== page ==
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Page v. Transocean Offshore Deepwater Drilling, Inc.

United States District Court, E.D. Louisiana

March 9, 2018

CHAD PAGE
v.
TRANSOCEAN OFFSHORE DEEPWATER DRILLING, INC.

         SECTION “R” (5)

          ORDER AND REASONS

          SARAH S. VANCE UNITED STATES DISTRICT JUDGE.

         Before the Court is defendant's unopposed motion to continue trial.[1]For the following reasons, the Court denies the motion.

         I. BACKGROUND

         This case arises out of an alleged accident on Defendant Transocean Offshore Deepwater Drilling, Inc.'s vessel, the M/V DEEPWATER ASGARD.[2] Plaintiff Chad Page asserts that, while employed on defendant's vessel in August 2015, he experienced an accident that resulted in serious injuries to his back and other parts of his body.[3] On May 8, 2017, plaintiff filed a seaman's complaint for damages.[4] Plaintiff alleges that defendant failed to provide a reasonably safe place to work and engaged in other acts of negligence.[5] Plaintiff seeks maintenance and cure benefits, damages, and other relief.[6] The Court entered a scheduling order in this case that established a discovery deadline of May 8, 2018, and a trial date of June 18, 2018.[7] Defendant now moves to continue trial and pretrial deadlines.[8]

         II. DISCUSSION

         Federal Rule of Civil Procedure 16(b) provides that “[a] schedule may be modified only for good cause and with the judge's consent.” Fed.R.Civ.P. 16(b)(4). The “good cause standard requires the party seeking relief to show that the deadlines cannot reasonably be met despite the diligence of the party needing the extension.” S & W Enterprises, LLC. v. SouthTrust Bank of Ala., NA, 315 F.3d 533, 535 (5th Cir. 2003) (internal citations omitted). Whether to grant or deny a continuance is within the sound discretion of the trial court. United States v. Alix, 86 F.3d 429, 434 (5th Cir. 1996). In deciding whether to grant a continuance, the Court's “judgment range is exceedingly wide, ” for it “must consider not only the facts of the particular case but also all of the demands on counsel's time and the court's.” Streber v. Hunter, 221 F.3d 701, 736 (5th Cir. 2000) (quoting HC Gun & Knife Shows, Inc. v. City of Houston, 201 F.3d 544, 549-50 (5th Cir. 2000)).

         Defendant first argues that trial should be continued for 90 days because plaintiff is not at maximum medical improvement.[9] Plaintiff's alleged accident occurred in August 2015, over two and a half years ago.[10]Defendant represents that plaintiff's treating physician's assistant recently stated that additional lumbar surgery may be necessary.[11] But defendant offers no evidence to suggest that plaintiff's medical condition is likely to change substantially within 90 days of the current trial date, and instead acknowledges that it is unknown when plaintiff will reach maximum medical improvement.[12] Given the length of time since plaintiff's accident, the Court declines to continue trial based on the mere possibility that additional surgery may be necessary at an unknown future date.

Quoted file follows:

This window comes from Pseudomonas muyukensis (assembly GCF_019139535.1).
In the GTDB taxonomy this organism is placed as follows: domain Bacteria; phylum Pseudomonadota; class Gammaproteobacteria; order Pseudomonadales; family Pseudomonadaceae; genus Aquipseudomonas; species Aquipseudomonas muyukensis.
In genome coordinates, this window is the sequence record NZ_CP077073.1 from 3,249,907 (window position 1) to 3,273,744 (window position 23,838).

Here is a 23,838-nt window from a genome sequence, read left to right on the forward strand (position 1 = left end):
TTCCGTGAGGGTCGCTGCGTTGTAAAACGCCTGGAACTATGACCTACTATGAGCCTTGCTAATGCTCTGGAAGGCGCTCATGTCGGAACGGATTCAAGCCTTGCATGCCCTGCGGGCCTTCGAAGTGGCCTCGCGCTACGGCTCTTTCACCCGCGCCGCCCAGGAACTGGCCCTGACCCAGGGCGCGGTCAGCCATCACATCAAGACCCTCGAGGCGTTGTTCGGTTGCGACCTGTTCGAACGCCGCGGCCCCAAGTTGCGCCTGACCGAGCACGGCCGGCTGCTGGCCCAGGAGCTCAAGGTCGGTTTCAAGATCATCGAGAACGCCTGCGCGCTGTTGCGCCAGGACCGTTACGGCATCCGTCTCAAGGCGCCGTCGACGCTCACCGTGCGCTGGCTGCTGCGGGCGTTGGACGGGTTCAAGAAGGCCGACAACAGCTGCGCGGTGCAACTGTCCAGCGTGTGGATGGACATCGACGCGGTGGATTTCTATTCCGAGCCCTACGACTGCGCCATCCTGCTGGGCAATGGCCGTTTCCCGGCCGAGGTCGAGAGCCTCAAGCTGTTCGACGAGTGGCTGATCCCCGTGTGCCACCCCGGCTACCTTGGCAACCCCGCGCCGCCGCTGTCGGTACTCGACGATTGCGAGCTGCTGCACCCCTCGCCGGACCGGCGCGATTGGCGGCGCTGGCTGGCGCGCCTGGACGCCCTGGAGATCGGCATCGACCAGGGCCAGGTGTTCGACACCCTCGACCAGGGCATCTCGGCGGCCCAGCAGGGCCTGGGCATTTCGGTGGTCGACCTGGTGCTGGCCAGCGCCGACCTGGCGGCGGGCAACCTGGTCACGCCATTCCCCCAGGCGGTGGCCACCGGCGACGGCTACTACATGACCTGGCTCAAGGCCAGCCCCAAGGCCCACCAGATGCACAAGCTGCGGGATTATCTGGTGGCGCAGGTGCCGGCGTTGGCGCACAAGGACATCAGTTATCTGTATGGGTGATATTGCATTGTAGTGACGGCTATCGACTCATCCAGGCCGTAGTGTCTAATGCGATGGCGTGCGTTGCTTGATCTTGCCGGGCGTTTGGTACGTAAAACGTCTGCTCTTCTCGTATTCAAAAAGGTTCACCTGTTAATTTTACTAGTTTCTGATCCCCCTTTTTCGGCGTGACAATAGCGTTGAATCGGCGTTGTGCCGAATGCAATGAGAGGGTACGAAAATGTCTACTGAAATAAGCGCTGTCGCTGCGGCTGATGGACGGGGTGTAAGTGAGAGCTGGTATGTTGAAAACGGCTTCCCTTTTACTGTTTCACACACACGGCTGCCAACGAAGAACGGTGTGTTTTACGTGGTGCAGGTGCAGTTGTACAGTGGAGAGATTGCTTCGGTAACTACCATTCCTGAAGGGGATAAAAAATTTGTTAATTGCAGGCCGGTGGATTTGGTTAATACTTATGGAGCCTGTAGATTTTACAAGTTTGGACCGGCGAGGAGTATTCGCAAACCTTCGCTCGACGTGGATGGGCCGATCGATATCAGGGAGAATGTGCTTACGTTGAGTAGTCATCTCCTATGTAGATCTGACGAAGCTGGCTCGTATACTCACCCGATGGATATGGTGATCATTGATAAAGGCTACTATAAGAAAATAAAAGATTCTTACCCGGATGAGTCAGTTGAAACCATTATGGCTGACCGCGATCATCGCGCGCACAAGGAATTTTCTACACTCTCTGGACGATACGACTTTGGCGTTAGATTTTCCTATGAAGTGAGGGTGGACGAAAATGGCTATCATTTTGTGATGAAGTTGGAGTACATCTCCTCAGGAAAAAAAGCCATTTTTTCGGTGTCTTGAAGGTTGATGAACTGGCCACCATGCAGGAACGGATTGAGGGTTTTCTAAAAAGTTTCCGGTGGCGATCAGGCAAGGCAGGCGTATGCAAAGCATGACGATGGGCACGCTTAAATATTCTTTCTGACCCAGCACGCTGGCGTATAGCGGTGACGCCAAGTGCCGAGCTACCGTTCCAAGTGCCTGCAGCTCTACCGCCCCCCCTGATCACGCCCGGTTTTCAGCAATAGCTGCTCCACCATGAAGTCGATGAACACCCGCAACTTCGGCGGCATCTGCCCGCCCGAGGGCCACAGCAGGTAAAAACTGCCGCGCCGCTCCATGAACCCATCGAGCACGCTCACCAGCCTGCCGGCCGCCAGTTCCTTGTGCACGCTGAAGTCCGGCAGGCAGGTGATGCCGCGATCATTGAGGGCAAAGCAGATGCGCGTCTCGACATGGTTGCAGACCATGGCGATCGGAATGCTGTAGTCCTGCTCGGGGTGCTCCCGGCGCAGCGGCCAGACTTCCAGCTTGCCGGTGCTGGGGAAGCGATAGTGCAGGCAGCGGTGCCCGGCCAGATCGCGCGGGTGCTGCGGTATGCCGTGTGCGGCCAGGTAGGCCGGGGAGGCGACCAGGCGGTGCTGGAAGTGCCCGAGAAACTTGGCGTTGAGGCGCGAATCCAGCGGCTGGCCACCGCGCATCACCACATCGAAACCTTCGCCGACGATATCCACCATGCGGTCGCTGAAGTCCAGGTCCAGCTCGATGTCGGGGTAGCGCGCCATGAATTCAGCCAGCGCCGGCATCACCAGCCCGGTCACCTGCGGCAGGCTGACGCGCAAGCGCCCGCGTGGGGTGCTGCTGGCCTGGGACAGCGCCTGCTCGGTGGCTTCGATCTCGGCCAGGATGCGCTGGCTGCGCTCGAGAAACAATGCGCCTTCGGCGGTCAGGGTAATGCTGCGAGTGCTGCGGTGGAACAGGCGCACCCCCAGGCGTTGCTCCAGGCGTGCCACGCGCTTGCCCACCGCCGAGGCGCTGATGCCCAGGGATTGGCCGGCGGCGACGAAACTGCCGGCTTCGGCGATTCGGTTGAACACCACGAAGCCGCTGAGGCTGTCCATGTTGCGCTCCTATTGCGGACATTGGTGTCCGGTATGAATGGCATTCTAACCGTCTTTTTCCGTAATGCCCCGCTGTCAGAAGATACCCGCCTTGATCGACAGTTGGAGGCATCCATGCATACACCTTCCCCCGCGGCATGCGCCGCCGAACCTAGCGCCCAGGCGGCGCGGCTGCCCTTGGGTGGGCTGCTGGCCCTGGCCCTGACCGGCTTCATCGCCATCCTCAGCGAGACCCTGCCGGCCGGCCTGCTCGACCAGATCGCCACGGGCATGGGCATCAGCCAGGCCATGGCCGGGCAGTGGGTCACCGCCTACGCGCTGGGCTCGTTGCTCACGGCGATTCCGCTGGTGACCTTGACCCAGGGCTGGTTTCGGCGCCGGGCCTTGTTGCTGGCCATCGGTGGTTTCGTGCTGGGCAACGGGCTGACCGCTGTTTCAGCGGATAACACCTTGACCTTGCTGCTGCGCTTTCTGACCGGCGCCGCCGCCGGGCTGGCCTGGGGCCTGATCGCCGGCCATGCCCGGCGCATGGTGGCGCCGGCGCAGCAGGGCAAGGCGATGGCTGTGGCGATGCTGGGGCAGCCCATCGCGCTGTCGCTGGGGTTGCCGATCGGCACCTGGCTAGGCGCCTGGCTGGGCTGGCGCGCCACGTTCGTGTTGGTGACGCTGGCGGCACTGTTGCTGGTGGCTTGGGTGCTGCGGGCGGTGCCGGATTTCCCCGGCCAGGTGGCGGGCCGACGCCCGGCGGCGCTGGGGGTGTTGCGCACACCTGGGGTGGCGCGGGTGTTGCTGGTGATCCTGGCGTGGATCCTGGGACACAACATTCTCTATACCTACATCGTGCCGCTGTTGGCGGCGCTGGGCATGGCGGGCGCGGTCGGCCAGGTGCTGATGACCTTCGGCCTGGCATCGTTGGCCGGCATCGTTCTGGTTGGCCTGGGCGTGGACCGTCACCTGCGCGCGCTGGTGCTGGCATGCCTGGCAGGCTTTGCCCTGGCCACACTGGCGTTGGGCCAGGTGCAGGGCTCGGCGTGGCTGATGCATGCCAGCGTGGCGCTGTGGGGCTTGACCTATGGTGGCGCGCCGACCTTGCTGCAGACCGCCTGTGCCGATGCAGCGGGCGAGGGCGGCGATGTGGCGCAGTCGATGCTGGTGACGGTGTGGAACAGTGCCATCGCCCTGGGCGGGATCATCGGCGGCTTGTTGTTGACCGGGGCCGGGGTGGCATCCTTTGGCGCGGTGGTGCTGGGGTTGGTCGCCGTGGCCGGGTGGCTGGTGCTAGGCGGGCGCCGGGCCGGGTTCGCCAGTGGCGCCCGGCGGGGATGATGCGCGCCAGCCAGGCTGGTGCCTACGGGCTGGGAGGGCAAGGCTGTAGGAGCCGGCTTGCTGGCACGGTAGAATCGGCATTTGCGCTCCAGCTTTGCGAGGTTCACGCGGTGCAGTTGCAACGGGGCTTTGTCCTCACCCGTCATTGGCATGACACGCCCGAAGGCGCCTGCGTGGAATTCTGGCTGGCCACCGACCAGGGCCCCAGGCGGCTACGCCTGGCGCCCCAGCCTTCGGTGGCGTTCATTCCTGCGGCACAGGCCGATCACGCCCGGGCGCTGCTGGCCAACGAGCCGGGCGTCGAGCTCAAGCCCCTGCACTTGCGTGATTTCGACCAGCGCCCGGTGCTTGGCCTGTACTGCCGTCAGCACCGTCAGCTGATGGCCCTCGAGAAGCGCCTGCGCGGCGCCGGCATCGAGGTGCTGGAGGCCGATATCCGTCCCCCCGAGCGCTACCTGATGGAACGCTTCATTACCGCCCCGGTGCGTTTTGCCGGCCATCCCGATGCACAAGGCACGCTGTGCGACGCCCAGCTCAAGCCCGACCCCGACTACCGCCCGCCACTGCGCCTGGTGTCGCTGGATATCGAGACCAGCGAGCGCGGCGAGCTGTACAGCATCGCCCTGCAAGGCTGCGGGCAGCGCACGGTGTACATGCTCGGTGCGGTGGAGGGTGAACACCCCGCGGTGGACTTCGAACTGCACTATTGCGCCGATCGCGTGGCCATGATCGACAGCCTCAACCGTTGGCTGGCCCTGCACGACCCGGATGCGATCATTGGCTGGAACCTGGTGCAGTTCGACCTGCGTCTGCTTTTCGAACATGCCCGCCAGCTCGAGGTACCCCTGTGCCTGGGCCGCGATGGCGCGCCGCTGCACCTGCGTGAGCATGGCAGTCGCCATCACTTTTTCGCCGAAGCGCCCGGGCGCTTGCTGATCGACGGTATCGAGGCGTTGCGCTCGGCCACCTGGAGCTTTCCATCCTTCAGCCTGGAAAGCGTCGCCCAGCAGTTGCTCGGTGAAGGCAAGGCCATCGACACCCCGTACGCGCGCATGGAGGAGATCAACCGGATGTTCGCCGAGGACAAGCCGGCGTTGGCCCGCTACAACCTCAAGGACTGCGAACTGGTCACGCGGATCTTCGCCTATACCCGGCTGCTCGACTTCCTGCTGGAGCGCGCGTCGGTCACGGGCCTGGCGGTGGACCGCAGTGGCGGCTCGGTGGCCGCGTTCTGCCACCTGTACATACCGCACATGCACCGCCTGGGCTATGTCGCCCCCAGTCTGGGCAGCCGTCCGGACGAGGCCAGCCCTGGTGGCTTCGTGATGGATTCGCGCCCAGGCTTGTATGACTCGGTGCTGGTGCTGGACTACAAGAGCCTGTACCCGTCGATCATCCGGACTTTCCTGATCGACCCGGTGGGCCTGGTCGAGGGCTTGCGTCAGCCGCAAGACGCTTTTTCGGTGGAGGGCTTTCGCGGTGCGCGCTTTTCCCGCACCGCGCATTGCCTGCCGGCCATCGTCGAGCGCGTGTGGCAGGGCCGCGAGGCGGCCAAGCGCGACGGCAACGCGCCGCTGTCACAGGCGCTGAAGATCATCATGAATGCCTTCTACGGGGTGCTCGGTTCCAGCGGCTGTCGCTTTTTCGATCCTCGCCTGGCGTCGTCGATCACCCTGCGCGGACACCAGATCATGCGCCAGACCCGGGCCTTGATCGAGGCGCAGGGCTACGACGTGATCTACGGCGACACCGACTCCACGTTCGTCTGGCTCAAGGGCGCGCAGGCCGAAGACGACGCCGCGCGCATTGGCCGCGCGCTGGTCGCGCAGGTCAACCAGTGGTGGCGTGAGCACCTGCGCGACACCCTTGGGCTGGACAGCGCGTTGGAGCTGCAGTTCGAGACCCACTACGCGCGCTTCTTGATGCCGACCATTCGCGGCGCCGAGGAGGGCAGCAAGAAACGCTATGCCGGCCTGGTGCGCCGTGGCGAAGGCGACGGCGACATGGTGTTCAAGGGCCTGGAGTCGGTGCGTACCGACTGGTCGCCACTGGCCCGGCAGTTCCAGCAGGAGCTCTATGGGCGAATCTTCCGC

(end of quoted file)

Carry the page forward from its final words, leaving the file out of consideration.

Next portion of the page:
Defendant further contends that trial should be continued because the parties need additional time to depose fact witnesses and plaintiff's treating physicians.[13] Defendant states that some of the fact witnesses work offshore, are no longer employed by defendant, or live out of state.[14] Several of plaintiff's treating physicians are also located out of state.[15] But defendant does not explain why the parties did not begin trying to schedule these depositions earlier. Additionally, the discovery deadline in this case is May 8, 2018.[16] The Court finds that the parties have sufficient time to take these depositions within the next two months.

         Finally, defendant argues that the parties need additional time to prepare expert reports.[17] Plaintiff's expert reports are due March 9, 2018, and defendant's expert reports are due April 9, 2018.[18] The Court finds that a short extension of these deadlines is warranted. Each party shall have an additional 30 days to complete their expert reports. Any motions in limine regarding the admissibility of expert testimony shall be filed and served in sufficient time to permit hearing thereon no later than May 30, 2018.

         III. CONCLUSION

         For the foregoing reasons, IT IS ORDERED that defendant's motion to continue trial is DENIED.

         IT IS FURTHER ORDERED that plaintiffs expert reports shall be due no later than April 9, 2018, and defendant's expert reports shall be due no later than May 9, 2018. Any motions in limine regarding the admissibility of expert testimony shall be filed and served in sufficient time to permit hearing thereon no later than May ...


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